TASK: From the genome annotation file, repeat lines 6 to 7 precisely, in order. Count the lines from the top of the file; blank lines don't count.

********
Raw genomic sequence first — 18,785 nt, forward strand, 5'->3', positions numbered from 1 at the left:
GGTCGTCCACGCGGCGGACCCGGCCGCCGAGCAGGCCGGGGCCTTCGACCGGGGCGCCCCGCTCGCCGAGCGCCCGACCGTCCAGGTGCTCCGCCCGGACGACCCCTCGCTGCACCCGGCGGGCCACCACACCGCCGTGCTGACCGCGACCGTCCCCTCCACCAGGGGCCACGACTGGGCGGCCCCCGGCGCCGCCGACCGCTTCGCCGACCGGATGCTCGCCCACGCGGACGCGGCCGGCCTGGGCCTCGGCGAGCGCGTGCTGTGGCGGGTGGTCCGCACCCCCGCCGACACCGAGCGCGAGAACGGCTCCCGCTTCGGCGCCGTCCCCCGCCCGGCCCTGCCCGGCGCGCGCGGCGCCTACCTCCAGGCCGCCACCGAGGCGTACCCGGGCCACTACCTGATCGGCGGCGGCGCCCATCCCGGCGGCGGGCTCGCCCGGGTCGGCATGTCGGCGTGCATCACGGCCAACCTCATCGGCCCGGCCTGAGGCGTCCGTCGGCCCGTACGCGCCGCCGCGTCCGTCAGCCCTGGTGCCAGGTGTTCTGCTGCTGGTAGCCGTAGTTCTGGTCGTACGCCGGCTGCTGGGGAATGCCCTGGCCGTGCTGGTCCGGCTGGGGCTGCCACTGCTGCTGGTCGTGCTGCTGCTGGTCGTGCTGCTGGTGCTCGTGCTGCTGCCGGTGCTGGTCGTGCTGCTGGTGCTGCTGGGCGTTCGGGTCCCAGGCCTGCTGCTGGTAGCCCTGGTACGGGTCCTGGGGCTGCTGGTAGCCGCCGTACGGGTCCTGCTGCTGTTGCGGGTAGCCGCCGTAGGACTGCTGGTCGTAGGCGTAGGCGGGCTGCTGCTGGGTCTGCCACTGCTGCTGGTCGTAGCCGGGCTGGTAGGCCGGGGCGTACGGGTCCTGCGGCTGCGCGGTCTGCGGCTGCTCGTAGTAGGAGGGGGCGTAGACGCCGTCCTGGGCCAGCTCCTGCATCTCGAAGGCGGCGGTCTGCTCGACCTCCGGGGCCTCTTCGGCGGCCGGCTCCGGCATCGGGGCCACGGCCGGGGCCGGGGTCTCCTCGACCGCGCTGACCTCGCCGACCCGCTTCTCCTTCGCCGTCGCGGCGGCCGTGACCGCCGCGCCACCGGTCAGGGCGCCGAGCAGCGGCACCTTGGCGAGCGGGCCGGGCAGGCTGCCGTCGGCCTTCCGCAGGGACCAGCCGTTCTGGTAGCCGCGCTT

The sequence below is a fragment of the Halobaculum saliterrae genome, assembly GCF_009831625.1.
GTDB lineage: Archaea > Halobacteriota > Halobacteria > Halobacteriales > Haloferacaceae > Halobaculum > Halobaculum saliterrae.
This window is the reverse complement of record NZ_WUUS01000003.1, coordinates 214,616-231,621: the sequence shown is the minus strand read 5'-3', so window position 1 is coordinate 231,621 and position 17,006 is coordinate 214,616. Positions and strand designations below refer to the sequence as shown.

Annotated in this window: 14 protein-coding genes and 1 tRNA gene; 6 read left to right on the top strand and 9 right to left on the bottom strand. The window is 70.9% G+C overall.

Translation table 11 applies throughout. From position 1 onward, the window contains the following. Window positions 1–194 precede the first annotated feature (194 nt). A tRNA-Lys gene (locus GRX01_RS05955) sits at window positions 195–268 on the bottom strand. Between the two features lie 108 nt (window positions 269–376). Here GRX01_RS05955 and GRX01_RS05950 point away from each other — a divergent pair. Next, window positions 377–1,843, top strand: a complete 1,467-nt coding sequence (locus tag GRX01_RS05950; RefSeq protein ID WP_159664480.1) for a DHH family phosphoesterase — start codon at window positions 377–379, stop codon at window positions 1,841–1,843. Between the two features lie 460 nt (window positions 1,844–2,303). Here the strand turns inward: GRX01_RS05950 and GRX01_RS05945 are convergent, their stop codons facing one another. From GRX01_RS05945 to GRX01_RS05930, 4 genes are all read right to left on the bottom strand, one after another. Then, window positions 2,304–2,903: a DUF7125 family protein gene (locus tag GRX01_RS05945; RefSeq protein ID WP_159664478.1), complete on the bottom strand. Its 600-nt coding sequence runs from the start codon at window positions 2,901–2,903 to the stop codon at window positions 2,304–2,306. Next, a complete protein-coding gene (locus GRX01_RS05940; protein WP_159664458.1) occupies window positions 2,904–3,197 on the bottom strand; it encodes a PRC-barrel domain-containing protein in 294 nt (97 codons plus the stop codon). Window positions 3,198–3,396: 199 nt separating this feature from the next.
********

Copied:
Annotated in this window: 14 protein-coding genes and 1 tRNA gene; 6 read left to right on the top strand and 9 right to left on the bottom strand. The window is 70.9% G+C overall.

Translation table 11 applies throughout. From position 1 onward, the window contains the following. Window positions 1–194 precede the first annotated feature (194 nt). A tRNA-Lys gene (locus GRX01_RS05955) sits at window positions 195–268 on the bottom strand. Between the two features lie 108 nt (window positions 269–376). Here GRX01_RS05955 and GRX01_RS05950 point away from each other — a divergent pair. Next, window positions 377–1,843, top strand: a complete 1,467-nt coding sequence (locus tag GRX01_RS05950; RefSeq protein ID WP_159664480.1) for a DHH family phosphoesterase — start codon at window positions 377–379, stop codon at window positions 1,841–1,843. Between the two features lie 460 nt (window positions 1,844–2,303). Here the strand turns inward: GRX01_RS05950 and GRX01_RS05945 are convergent, their stop codons facing one another. From GRX01_RS05945 to GRX01_RS05930, 4 genes are all read right to left on the bottom strand, one after another. Then, window positions 2,304–2,903: a DUF7125 family protein gene (locus tag GRX01_RS05945; RefSeq protein ID WP_159664478.1), complete on the bottom strand. Its 600-nt coding sequence runs from the start codon at window positions 2,901–2,903 to the stop codon at window positions 2,304–2,306. Next, a complete protein-coding gene (locus GRX01_RS05940; protein WP_159664458.1) occupies window positions 2,904–3,197 on the bottom strand; it encodes a PRC-barrel domain-containing protein in 294 nt (97 codons plus the stop codon). Window positions 3,198–3,396: 199 nt separating this feature from the next.